A year after I bought my first Brompton in an effort to cut back on driving, I sold my car altogether. I took a small fraction of the amount that I “made” by selling the car (really a 50% loss over the original purchase price) and bought another Brompton so I’d always have one available in case the other one ended up in the shop or was otherwise disabled. The combination of public transit and the B allow me to go nearly everywhere I went before, and the occasional rental car allows me to go everywhere else.
Because I was planning to use the B as my everyday transportation, I had it fully tricked out–hub dynamo, six speeds, Schlumpf Mountain Drive, rear rack with Eazy wheels–and I haven’t regretted a bit of it. Seattle is hilly enough that really low gears often come in handy, especially since home is on top of a hill.
With the amount that I save annually by not owning a car in the U.S., I could buy another Brompton every year and still come out ahead.
Great read. I commuted into London for 2 years using a Brompton for the 3 miles at the London end and the 1 mile at my home end. I could walk from home, but in town it was on the bus. 200 days work annually = about £500 busfare a year saved, and much, much quicker/nicer cycling along the Thames path to Battersea. Often it was quicker to jump on the bike to get into SW1 for meetings than to think about the bus/tube, and forget t£xis! And trips into the City were great fun and was able to hop into taxis if it go too late/wet/drunk. After 2 years I stopped going into London, so sold the Brompton for the same amount I paid for it on the Cycle To Work scheme. So it made me happy, fit, faster, more flexible and saved me at least £1000 in bus/tube fare. Anyone stuck on buses/tubes needs their head read.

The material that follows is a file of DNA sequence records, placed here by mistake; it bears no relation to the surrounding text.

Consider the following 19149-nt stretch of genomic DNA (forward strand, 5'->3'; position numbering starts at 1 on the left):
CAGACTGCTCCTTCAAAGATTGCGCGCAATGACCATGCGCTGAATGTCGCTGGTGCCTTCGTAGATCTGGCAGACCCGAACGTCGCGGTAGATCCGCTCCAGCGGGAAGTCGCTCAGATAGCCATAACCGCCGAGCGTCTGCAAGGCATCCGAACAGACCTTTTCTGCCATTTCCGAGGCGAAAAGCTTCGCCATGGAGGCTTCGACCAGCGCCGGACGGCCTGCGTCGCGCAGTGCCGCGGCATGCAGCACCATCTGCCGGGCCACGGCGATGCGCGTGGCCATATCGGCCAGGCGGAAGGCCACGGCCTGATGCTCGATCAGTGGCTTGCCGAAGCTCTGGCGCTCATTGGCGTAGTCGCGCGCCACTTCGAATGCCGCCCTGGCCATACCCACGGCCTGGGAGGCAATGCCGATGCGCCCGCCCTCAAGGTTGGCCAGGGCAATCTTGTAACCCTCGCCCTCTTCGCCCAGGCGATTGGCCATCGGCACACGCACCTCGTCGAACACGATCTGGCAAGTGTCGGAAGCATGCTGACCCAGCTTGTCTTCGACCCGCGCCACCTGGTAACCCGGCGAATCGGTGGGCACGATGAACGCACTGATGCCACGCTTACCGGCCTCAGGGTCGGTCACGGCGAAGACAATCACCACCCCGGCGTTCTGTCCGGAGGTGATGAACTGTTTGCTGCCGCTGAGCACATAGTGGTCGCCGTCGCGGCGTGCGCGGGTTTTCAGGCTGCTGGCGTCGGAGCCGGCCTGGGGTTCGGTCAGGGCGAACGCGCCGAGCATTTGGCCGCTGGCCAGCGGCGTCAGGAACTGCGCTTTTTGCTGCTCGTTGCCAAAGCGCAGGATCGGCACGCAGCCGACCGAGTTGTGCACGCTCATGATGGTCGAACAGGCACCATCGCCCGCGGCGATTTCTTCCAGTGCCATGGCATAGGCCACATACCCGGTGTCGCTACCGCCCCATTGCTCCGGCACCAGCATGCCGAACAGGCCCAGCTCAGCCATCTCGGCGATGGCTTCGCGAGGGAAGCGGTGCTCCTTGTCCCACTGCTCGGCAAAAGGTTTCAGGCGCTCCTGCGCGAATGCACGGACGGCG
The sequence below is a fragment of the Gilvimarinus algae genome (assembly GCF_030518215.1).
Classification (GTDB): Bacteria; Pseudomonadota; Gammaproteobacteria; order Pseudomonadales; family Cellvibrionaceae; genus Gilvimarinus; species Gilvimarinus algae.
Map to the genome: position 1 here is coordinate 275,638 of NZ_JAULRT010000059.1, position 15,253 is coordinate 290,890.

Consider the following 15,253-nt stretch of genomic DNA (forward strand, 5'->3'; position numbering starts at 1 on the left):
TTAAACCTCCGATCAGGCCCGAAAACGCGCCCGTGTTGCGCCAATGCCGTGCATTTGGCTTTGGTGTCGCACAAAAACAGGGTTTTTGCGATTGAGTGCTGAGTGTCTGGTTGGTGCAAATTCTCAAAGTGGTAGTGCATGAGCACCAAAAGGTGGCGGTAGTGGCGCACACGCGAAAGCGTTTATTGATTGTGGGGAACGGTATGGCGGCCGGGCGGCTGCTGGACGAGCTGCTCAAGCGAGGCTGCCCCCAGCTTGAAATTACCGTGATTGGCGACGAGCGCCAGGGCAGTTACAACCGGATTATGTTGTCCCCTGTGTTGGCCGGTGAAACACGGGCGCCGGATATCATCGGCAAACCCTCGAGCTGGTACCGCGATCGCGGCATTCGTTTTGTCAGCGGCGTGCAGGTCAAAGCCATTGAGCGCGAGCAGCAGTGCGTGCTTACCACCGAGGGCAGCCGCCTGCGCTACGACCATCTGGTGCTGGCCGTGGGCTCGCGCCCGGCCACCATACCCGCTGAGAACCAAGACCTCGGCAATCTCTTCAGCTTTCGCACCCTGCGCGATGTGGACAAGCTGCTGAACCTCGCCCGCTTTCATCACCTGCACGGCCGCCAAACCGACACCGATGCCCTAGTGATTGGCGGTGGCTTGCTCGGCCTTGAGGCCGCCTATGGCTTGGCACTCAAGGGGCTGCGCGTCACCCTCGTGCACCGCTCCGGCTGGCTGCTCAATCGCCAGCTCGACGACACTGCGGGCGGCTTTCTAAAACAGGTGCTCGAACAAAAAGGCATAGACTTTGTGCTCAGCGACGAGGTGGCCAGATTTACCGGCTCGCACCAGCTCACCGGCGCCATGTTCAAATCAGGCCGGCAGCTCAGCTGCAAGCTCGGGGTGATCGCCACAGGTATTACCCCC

I’ve kept a similar detailed record of my costs with a “normal” bike. I only need a zone 2-3 travelcard for getting to work, so for 2011 that would have been £832. I spent £225-ish on stuff; mostly insurance, replacing the chainset and brake pads, and some waterproof trousers.
I spent £300 ± 20 on my Oyster card (I have 15 Autotopup emails). I’d estimate half of that was night buses, and half tubes into zone 1 (not covered by a travelcard).
So, at the end of the year, I’m ended up 3000km and £450 ahead 🙂
I bought the bike in January 2009, and my spreadsheet says I’ve saved £1050 so far, minus those night buses!